Wednesday, May 6, 2009

"Triangles, Triangles Everywhere - And Not a Drop to Drink"

Click on Chart to Enlarge

This post may not be very interesting for anyone not obsessively interested in pattern identification, but I think it may at a minimum give chartists a few helpful ideas for understanding what it means when successive phases of market action (in the same direction) get progressively larger and what kind of action typically marks a true trend reversal.

The chart above is the 2000-2003 bear market in the S&P 500. First off I won't go into detail on the labeling other than to say what I will say again later. From a market logic/psychology perspective when a "wave" or "pattern" ends, it will completely retrace the most recent leg up or down in equal, or typically less, time than the recent leg took to form. Notice the successive overlapping moves from the bull market highs, with each move down larger on a % basis than the last down move. This forms a downward sloping expanding pattern.

The important part of an expanding triangle are the A, C, and E waves. They should be successively larger on a % basis. The intervening B and D waves may or may not be larger than the previous wave. In the case above, the B and D waves are smaller than A and C respectively. Another aspect of these patterns is that they commonly occur as the first phase of a large complex correction, or sometimes in what is called an "x" wave position in Elliot Wave theory. An "x" wave is a middle wave between other corrections in a complex correction. These patterns will almost always slope up or down in the direction of the larger complex pattern. This is all the more true in large scale patterns like the one above. If they formed on a horizontal axis, that would be odd as the market is gyrating wildly with no net loss or gain. There is almost always a force pulling the market one way or the other.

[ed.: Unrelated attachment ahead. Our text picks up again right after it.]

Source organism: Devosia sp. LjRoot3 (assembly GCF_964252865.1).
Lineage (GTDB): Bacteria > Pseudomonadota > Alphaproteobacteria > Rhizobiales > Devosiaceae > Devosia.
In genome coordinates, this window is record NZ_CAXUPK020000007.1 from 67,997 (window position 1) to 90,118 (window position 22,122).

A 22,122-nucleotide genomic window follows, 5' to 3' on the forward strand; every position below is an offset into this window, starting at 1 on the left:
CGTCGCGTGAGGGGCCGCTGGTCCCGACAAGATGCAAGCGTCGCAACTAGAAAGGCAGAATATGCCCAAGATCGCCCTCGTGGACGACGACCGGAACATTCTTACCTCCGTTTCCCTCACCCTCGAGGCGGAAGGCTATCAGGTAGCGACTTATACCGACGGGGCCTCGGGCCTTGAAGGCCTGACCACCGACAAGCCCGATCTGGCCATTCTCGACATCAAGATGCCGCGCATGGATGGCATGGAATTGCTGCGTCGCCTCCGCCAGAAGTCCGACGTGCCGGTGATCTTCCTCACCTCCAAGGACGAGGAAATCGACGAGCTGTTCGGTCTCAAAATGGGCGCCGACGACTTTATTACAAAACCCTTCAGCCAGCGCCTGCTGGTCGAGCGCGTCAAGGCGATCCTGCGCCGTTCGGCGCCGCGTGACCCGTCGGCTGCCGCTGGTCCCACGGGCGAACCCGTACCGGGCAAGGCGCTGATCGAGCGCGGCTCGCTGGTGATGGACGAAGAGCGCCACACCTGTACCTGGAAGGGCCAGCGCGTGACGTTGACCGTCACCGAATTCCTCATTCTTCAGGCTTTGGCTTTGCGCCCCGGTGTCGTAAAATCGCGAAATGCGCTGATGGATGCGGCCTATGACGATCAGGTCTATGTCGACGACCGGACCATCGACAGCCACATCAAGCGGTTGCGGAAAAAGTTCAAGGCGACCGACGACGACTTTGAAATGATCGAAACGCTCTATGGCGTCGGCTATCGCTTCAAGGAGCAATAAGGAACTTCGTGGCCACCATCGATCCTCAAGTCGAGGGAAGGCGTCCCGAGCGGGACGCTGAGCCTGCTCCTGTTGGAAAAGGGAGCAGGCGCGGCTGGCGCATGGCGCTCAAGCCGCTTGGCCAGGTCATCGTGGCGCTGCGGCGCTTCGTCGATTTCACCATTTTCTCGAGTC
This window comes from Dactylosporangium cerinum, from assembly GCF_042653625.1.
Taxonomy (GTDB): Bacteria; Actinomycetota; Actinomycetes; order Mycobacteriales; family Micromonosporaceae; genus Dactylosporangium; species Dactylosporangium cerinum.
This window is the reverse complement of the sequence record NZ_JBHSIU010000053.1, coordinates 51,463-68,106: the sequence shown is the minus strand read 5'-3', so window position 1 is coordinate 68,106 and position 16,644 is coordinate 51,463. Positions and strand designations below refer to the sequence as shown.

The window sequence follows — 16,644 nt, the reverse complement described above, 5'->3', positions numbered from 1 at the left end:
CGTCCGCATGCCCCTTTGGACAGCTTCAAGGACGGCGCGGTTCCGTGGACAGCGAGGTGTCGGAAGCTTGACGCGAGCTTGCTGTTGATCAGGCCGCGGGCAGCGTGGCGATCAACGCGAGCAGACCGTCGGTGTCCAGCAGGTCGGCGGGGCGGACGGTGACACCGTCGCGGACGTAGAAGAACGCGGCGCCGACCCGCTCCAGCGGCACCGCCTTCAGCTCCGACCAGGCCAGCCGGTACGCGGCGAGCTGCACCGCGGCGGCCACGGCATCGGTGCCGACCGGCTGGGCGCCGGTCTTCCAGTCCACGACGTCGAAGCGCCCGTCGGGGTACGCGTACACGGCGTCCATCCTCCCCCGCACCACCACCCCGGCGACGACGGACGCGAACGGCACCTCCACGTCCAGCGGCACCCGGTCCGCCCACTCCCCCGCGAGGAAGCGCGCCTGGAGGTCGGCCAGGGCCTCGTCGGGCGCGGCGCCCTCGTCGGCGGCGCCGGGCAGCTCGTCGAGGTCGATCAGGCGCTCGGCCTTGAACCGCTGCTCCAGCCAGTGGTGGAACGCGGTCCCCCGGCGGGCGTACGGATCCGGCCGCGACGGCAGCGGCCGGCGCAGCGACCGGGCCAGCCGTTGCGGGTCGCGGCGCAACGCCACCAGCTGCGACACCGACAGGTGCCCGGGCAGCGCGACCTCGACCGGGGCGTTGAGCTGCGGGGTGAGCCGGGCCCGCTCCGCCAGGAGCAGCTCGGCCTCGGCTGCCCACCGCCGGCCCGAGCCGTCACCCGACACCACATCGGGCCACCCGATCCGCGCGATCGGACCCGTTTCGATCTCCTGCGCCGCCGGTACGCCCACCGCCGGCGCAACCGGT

Another aspect of these patterns is that the E wave is so strong, that it almost never is retraced in less time than it took to form. That encompasses the basics of these patterns. Now to a couple more examples.

Click on Chart to Enlarge

This is a chart of the current market. I have recently said that an upward expanding triangle may be what is forming here. Each rally has been successively larger since the October bottom. But here is THE MOST IMPORTANT THING from my perspective........As I mentioned above, new psychological trends start with price moves that completely retrace the previous wave in less time than it took to form. This has not happened in the current market. Whether considering the last wave down as being from the February highs or the January highs, neither was retraced in less or equal time than it took to form. For this reason, I believe the current move is NOT the beginning of a new bull market, but a glorified bear market rally instead. At a minimum then we should expect a significant retracement of the current rally, but the pattern is suggestive of significant new bear market lows in months to come from my perspective. While the E wave doesn't have to be larger than wave D, it usually is, so I would guess a rather quick push up above 944ish would likely occur before this rally tops.

Click on Chart to Enlarge

This chart is the banking index, $BKX. The portion of the chart I have shown I believe is best viewed as an expanding triangle. One of the give aways is the slight undercut of the A-C trendline by wave E. Also, because wave E is typically so large and vertical, it is usually a very powerful corrective pattern on its own - often a double zig-zag or a smaller scale expanding triangle. The chart above is interesting because it appears that the E' wave of the large expanding triangle is a smaller degree expanding triangle and the E wave of that smaller expanding triangle looks like a complex correction, showing the two most common ways expanding triangles end in one chart.

While fibonacci relationships are not thought to be common in expanding triangles, wave E may relate to either wave A or C by 1.618 or 2.618. Wave E would equal 1.618 times wave C at 957ish on the S&P 500, so that may be an area to pay close attention to and consider going short/bearish if the market rises that far and is short-term overbought near those levels.

Tomorrow I plan to give a brief update on the Investor's Intelligence and the AAII surveys and see how the bullish % is coming along. If this week ends strong, then next week will be very interesting to see the II survey because each week's data is for the past week through Friday.

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